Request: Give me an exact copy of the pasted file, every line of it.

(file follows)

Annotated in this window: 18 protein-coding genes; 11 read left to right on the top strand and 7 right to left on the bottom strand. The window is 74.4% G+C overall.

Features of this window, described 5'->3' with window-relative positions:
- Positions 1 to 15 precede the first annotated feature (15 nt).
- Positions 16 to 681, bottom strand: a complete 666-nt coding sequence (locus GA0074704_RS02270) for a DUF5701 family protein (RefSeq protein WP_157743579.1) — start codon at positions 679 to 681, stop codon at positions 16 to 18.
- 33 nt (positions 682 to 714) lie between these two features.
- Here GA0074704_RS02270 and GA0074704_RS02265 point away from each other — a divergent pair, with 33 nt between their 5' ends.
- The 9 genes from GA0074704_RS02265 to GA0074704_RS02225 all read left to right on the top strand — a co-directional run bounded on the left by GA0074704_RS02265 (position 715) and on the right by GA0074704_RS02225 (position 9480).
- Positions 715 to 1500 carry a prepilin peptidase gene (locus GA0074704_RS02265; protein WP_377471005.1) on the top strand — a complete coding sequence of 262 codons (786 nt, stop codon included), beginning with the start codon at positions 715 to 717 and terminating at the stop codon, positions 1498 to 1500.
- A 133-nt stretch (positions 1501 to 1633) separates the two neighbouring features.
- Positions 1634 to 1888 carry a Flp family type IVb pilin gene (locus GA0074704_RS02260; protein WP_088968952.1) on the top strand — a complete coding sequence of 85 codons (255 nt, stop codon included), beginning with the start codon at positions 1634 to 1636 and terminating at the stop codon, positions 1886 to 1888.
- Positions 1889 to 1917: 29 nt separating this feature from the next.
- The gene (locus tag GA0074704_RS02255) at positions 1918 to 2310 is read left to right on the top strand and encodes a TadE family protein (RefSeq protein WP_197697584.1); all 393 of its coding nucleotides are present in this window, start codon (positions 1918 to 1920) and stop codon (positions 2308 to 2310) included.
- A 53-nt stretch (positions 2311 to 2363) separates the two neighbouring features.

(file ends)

Annotated in this window: 18 protein-coding genes; 11 read left to right on the top strand and 7 right to left on the bottom strand. The window is 74.4% G+C overall.

Features of this window, described 5'->3' with window-relative positions:
- Positions 1 to 15 precede the first annotated feature (15 nt).
- Positions 16 to 681, bottom strand: a complete 666-nt coding sequence (locus GA0074704_RS02270) for a DUF5701 family protein (RefSeq protein WP_157743579.1) — start codon at positions 679 to 681, stop codon at positions 16 to 18.
- 33 nt (positions 682 to 714) lie between these two features.
- Here GA0074704_RS02270 and GA0074704_RS02265 point away from each other — a divergent pair, with 33 nt between their 5' ends.
- The 9 genes from GA0074704_RS02265 to GA0074704_RS02225 all read left to right on the top strand — a co-directional run bounded on the left by GA0074704_RS02265 (position 715) and on the right by GA0074704_RS02225 (position 9480).
- Positions 715 to 1500 carry a prepilin peptidase gene (locus GA0074704_RS02265; protein WP_377471005.1) on the top strand — a complete coding sequence of 262 codons (786 nt, stop codon included), beginning with the start codon at positions 715 to 717 and terminating at the stop codon, positions 1498 to 1500.
- A 133-nt stretch (positions 1501 to 1633) separates the two neighbouring features.
- Positions 1634 to 1888 carry a Flp family type IVb pilin gene (locus GA0074704_RS02260; protein WP_088968952.1) on the top strand — a complete coding sequence of 85 codons (255 nt, stop codon included), beginning with the start codon at positions 1634 to 1636 and terminating at the stop codon, positions 1886 to 1888.
- Positions 1889 to 1917: 29 nt separating this feature from the next.
- The gene (locus tag GA0074704_RS02255) at positions 1918 to 2310 is read left to right on the top strand and encodes a TadE family protein (RefSeq protein WP_197697584.1); all 393 of its coding nucleotides are present in this window, start codon (positions 1918 to 1920) and stop codon (positions 2308 to 2310) included.
- A 53-nt stretch (positions 2311 to 2363) separates the two neighbouring features.